Peptidomimetic Inhibitors for Treatment of Alzheimer's Disease

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Alzheimer's disease is a progressive mental deterioration, resulting in loss of memory, confusion and disorientation, and other behavioral problems. Unfortunately, no definitive cure has been developed to treat this disease. Beta-secretase, an important enzyme in the development and onset of Alzheimer's disease, contributes to the formation of amyloid-beta peptides that aggregate in the brain of Alzheimer's patients. Blocking beta-secretase is a potential strategy for the treatment of Alzheimer's disease.

Researchers at Purdue University have developed a series of novel compounds for beta-secretase inhibition that offer improved pharmacological properties. Novel peptidomimetic scaffolds were utilized to replace conventional hydroxyethylamine isosteres and were shown to be good inhibitors of beta-secretase. This series of compounds shows increased potency, improved aqueous solubility, increased metabolic stability, and improved oral bioavailability over previously identified inhibitors or beta-secretase.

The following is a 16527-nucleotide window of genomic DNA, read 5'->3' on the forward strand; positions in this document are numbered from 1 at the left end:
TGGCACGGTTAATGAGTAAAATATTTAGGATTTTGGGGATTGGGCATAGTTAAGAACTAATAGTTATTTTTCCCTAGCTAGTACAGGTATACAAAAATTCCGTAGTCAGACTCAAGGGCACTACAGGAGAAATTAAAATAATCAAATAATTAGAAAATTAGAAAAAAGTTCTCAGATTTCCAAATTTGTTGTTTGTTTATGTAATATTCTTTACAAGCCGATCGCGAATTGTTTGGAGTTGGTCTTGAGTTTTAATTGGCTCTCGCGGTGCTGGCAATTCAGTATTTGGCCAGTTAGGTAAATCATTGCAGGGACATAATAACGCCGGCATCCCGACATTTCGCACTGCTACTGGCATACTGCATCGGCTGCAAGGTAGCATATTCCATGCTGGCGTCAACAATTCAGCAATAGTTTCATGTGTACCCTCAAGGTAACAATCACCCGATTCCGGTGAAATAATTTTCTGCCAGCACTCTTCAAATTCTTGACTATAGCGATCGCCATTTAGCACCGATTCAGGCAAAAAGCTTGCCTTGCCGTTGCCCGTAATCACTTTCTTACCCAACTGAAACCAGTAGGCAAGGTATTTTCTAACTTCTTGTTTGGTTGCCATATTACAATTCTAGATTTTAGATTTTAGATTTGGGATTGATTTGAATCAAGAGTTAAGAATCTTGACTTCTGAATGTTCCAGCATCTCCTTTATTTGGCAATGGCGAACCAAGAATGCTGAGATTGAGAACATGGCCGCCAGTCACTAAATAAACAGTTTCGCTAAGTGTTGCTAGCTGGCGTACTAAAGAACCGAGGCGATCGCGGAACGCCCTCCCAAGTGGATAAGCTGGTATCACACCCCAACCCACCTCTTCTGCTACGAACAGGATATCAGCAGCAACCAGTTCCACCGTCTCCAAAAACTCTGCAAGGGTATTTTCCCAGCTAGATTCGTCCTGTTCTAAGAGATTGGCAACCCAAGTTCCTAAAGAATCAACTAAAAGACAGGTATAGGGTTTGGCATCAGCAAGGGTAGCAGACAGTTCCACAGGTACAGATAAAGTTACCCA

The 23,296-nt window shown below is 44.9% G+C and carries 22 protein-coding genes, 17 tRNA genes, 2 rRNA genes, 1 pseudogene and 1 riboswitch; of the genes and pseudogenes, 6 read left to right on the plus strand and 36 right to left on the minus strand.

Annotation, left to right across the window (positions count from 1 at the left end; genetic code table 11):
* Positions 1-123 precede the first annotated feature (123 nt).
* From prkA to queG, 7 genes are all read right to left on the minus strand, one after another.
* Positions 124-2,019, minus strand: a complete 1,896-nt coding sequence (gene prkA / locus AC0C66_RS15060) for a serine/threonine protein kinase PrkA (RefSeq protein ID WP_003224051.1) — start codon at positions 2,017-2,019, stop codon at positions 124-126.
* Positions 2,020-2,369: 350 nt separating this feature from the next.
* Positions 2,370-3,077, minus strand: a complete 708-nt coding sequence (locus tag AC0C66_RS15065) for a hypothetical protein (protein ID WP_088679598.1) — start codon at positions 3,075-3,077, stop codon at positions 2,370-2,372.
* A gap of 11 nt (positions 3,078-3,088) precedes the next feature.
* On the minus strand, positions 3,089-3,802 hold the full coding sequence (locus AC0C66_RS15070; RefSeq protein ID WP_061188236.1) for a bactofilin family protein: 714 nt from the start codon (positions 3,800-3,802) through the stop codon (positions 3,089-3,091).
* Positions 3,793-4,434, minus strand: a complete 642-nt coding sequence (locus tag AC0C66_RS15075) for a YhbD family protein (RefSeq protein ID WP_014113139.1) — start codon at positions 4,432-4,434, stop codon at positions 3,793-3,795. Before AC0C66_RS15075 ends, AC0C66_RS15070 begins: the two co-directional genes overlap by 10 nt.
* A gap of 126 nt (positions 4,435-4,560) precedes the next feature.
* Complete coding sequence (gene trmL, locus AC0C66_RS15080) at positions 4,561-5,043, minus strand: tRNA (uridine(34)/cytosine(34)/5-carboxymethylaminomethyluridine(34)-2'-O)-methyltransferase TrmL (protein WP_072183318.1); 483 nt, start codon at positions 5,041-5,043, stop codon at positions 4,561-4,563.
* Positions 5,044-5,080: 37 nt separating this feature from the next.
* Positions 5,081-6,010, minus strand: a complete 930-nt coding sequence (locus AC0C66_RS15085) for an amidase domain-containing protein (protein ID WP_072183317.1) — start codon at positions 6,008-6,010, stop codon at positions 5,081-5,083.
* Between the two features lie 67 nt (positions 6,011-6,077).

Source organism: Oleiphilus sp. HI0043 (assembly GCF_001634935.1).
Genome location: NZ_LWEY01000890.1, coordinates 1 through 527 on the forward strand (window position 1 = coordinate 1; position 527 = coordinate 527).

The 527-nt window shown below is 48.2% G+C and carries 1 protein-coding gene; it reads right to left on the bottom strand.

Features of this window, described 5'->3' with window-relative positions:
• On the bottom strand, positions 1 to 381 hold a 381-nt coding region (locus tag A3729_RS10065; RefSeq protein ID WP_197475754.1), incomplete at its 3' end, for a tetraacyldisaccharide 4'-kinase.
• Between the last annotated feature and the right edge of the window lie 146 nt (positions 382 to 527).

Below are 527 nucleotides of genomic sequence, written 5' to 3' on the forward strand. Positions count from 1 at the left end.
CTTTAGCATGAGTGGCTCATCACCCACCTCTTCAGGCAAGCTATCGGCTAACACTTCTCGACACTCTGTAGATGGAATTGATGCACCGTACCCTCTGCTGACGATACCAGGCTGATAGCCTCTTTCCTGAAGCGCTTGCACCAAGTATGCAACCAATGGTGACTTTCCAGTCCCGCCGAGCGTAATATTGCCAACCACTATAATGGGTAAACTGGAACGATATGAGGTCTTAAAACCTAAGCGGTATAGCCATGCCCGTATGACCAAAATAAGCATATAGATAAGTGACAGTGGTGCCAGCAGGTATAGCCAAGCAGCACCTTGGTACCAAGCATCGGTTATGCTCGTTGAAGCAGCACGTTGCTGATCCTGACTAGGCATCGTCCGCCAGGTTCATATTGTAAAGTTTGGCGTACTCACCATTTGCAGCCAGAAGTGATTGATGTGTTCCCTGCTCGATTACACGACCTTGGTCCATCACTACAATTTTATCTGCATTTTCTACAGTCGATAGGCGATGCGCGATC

Advantages:
-Improved pharmacological properties
-Shown to be good inhibitors of beta-secretase

Potential Applications:
-Medical/Health
-Pharmaceutical Industry
Jun 3, 2011
Utility Patent
United States
8,859,590
Oct 14, 2014

Nov 16, 2010
Provisional-Patent
United States
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Dec 4, 2009
PCT-Patent
WO
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May 27, 2009
Provisional-Patent
United States
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Dec 5, 2008
Provisional-Patent
United States
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Purdue Office of Technology Commercialization
1801 Newman Road
West Lafayette, IN 47906

Phone: (765) 588-3475
Fax: (765) 463-3486
Email: otcip@prf.org